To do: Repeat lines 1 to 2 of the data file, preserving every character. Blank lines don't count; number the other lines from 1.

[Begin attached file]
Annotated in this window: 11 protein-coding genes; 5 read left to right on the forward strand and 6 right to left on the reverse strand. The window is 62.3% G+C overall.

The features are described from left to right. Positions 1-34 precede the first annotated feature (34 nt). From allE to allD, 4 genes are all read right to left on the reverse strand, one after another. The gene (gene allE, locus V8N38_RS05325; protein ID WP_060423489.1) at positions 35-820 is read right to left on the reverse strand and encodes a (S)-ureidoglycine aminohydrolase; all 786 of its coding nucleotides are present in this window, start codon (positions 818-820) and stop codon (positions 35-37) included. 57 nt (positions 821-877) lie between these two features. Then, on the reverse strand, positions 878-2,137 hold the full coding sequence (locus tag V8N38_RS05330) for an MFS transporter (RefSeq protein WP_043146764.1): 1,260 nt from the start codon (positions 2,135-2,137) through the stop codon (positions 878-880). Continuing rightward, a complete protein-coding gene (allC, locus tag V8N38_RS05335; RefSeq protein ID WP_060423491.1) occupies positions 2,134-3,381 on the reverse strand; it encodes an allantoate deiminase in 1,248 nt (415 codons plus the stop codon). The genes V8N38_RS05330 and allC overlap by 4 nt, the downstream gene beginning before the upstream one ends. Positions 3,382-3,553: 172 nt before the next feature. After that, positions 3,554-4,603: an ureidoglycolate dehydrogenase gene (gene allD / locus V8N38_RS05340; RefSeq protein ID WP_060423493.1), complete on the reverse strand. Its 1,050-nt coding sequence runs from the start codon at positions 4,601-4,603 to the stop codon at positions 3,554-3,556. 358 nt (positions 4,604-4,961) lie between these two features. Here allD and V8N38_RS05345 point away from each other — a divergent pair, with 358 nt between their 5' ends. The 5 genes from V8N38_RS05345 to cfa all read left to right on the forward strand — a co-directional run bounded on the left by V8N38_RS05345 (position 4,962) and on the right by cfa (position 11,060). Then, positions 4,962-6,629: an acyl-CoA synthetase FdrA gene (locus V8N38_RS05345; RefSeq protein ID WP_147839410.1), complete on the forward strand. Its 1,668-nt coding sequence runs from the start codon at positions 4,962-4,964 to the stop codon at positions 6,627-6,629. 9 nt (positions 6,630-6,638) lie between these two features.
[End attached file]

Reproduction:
Annotated in this window: 11 protein-coding genes; 5 read left to right on the forward strand and 6 right to left on the reverse strand. The window is 62.3% G+C overall.

The features are described from left to right. Positions 1-34 precede the first annotated feature (34 nt). From allE to allD, 4 genes are all read right to left on the reverse strand, one after another. The gene (gene allE, locus V8N38_RS05325; protein ID WP_060423489.1) at positions 35-820 is read right to left on the reverse strand and encodes a (S)-ureidoglycine aminohydrolase; all 786 of its coding nucleotides are present in this window, start codon (positions 818-820) and stop codon (positions 35-37) included. 57 nt (positions 821-877) lie between these two features. Then, on the reverse strand, positions 878-2,137 hold the full coding sequence (locus tag V8N38_RS05330) for an MFS transporter (RefSeq protein WP_043146764.1): 1,260 nt from the start codon (positions 2,135-2,137) through the stop codon (positions 878-880). Continuing rightward, a complete protein-coding gene (allC, locus tag V8N38_RS05335; RefSeq protein ID WP_060423491.1) occupies positions 2,134-3,381 on the reverse strand; it encodes an allantoate deiminase in 1,248 nt (415 codons plus the stop codon). The genes V8N38_RS05330 and allC overlap by 4 nt, the downstream gene beginning before the upstream one ends. Positions 3,382-3,553: 172 nt before the next feature. After that, positions 3,554-4,603: an ureidoglycolate dehydrogenase gene (gene allD / locus V8N38_RS05340; RefSeq protein ID WP_060423493.1), complete on the reverse strand. Its 1,050-nt coding sequence runs from the start codon at positions 4,601-4,603 to the stop codon at positions 3,554-3,556. 358 nt (positions 4,604-4,961) lie between these two features. Here allD and V8N38_RS05345 point away from each other — a divergent pair, with 358 nt between their 5' ends. The 5 genes from V8N38_RS05345 to cfa all read left to right on the forward strand — a co-directional run bounded on the left by V8N38_RS05345 (position 4,962) and on the right by cfa (position 11,060). Then, positions 4,962-6,629: an acyl-CoA synthetase FdrA gene (locus V8N38_RS05345; RefSeq protein ID WP_147839410.1), complete on the forward strand. Its 1,668-nt coding sequence runs from the start codon at positions 4,962-4,964 to the stop codon at positions 6,627-6,629. 9 nt (positions 6,630-6,638) lie between these two features.